A celebration that turns the town golden - Festival of Turmeric - By Mukkesh Sharma


A Sean of the Knadoba palki yatra, Devotees Crowd taking move ahead of palki and other devotees trying to touch of the palki. In front of the palki, some people march with holding a Red & yellow flag also a big trumpet and other musical instruments. - By Mukkesh Sharma

It appears like a castle on the top of hill until you notice the temple like structures on top or the lamp-pillars on the arches on the steps, yes, it is a temple of Kahndoba in Jejuri located about 50 km from Pune.



This temple is the main centre of worship of Khandoba, also known as Malhari Martanda, a clan deity of many warrior, farming, herding and priest families of Maharashtra and the Deccan region. It is believed that this temple was the place for secret meetings of Chatrapati Shivaji Maharaj and his father Shahaji Maloji Raje Bhosle.


A picture of Kahndoba's Palki, The topped of the palki is decorated flowers and wrapped with colourful cushion & clothes. - By Mukkesh Sharma

Kahndoba is Marathi instance of Lord Shiva. His Idol in this temple is typically depicted with four arms, in one of which he holds the bowl of turmeric powder. Khandoba has many wives from many local communities but the most important being Mhalsa (Marathi instance of Goddess Parvati) who often rides into battle with Khandoba on his horse.


Deevotees Throwing Turmeric on kahndoba - By Mukkesh Sharma

On the auspicious occasion of every Somvati Amavasya (in Hinduism new moon day falls on Monday is called Somvati Amavasya) Jejuri celebrates Bhandara festival. In the festival the devotees throw turmeric in the air and it is locally called as “Bhandara” (Bhandara in Marathi means turmeric) and hymns in praise “Yell kot Yell kot Malhari”.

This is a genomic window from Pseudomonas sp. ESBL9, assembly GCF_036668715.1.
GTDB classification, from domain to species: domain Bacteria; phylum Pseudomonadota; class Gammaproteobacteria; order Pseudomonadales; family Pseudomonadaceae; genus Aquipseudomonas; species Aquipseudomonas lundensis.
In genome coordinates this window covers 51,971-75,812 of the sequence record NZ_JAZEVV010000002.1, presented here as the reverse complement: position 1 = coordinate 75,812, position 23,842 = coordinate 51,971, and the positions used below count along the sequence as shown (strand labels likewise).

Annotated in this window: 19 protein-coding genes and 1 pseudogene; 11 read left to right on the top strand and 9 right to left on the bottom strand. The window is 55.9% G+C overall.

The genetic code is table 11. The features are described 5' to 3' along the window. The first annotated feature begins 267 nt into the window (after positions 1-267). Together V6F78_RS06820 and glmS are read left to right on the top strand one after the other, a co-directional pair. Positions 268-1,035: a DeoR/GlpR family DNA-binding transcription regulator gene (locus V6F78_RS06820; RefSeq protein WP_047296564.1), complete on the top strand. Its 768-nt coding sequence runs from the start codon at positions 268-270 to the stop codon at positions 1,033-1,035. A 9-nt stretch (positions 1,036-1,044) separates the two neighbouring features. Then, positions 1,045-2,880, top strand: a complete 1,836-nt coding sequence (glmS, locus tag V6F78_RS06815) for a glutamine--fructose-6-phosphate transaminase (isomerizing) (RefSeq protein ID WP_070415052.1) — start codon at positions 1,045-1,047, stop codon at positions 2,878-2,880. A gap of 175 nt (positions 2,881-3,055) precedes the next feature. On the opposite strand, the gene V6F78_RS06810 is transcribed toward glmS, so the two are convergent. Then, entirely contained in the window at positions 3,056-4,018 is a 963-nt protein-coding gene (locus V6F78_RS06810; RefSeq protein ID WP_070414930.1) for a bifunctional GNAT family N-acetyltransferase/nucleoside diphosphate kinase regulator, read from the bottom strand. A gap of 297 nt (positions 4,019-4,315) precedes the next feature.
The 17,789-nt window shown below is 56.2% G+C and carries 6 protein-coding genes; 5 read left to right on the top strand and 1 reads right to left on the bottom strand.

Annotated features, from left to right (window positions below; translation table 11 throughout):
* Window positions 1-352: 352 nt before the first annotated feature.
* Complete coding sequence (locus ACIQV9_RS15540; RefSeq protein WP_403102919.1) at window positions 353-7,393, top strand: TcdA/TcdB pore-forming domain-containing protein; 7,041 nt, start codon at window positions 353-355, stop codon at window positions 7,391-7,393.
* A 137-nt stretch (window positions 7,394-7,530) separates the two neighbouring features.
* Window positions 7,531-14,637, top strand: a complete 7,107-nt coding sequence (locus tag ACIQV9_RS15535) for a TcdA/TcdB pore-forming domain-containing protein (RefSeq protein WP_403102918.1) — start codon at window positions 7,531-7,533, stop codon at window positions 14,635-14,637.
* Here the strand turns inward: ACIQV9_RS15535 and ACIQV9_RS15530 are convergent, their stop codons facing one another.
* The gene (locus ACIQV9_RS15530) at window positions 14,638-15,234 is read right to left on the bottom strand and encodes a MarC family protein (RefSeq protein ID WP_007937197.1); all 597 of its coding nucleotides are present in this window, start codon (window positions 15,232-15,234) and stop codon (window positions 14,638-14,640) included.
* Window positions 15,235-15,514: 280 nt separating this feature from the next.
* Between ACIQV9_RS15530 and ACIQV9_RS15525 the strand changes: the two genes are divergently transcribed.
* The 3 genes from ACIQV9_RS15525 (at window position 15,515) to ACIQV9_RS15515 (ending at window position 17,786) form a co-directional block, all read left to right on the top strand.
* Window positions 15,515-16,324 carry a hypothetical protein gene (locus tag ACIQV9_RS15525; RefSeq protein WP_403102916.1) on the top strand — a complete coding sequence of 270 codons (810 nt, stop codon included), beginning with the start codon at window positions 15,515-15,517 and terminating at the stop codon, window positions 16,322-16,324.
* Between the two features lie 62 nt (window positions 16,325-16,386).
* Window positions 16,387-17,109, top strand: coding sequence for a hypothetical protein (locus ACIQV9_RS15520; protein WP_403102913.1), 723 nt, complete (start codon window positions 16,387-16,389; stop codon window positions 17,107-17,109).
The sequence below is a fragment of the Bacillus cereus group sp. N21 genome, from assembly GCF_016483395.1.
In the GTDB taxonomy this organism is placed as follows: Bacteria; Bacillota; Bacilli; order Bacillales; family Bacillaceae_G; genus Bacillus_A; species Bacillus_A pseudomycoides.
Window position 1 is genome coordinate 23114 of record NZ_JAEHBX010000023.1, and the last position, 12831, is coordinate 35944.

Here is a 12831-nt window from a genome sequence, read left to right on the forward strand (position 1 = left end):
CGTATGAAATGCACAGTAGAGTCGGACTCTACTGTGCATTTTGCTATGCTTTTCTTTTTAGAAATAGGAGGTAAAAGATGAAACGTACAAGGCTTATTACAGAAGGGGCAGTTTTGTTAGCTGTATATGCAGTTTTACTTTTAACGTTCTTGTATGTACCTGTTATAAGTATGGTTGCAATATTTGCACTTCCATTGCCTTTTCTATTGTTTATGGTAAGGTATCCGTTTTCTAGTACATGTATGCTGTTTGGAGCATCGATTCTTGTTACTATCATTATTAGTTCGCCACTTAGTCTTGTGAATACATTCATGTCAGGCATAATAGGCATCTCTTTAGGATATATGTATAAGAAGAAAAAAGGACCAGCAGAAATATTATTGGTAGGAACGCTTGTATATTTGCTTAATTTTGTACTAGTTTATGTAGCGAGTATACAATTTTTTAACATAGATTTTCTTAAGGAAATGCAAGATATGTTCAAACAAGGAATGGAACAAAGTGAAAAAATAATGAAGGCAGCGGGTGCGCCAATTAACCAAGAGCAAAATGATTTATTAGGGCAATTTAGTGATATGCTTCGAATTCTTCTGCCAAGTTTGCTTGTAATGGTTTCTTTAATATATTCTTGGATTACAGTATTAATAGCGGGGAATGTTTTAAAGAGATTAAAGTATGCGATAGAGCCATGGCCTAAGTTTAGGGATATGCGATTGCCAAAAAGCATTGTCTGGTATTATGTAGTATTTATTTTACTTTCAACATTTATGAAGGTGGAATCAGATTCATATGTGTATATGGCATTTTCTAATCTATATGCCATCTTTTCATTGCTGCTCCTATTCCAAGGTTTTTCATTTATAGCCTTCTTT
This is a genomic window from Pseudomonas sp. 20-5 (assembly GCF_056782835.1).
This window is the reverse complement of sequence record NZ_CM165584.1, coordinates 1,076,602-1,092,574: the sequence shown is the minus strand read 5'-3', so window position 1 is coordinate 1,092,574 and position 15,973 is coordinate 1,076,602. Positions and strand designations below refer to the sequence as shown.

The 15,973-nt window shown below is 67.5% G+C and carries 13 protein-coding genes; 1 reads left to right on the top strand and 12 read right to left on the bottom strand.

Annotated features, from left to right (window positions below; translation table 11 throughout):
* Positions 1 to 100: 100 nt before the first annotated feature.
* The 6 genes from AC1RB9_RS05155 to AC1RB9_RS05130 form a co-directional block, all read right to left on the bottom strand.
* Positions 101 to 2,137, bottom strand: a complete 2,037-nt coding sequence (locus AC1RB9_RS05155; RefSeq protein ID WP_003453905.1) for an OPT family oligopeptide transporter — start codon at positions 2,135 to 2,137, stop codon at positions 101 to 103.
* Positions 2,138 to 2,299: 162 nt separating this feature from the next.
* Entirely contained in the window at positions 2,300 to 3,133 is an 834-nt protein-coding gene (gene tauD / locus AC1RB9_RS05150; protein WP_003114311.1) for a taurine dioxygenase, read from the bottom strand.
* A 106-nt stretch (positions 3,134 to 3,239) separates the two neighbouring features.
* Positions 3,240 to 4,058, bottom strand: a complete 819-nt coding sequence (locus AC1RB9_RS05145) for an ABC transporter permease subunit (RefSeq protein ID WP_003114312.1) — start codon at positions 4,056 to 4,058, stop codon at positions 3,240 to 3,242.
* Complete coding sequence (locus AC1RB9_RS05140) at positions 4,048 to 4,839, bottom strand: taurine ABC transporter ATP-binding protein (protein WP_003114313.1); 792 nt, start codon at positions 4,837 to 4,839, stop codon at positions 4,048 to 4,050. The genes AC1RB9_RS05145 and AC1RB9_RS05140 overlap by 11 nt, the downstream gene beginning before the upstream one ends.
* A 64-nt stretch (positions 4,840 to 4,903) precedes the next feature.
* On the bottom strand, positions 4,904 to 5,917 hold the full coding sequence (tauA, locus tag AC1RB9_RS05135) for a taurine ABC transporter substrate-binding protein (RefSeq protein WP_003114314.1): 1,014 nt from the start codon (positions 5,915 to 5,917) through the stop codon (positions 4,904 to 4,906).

This festival is celebrated thrice in a year and this year first celebration was on 4th of February 2019. Thousands of devotees cover the temple premises in turmeric as an offering to the Lord Khandoba. 

At noon, Khandoba’s idol is taken out in procession called Palki or palanquin with his wife Malsha to have a bath in the river Karha.


This holy bath is carried out to recreate their marriage, and many believe that the turmeric ritual comes from the Hindu tradition of applying turmeric powder to the bride and groom before the wedding.



Therefore, it is believed that a newly married couple must visit the Khandoba temple to celebrate their wedlock.



The entire stretch of the winding path becomes yellow-tinted during the journey due to turmeric. A random hand darting out of the crowd and daubing your forehead with turmeric is a common sight during this festival.



By the time a devotee takes the hundredth step to the temple, Khandoba’s pilgrims would have showered turmeric on every passing person an idol.



The day-long celebration at the temple of Khandoba where devotees throw turmeric (which is the significance of gold) on each other and all around, filling the air and the skies in beautiful hues of gold.


This is why the temple premise is called the 'Sonyachi Jejuri' which translates to 'The Golden Jejuri'.


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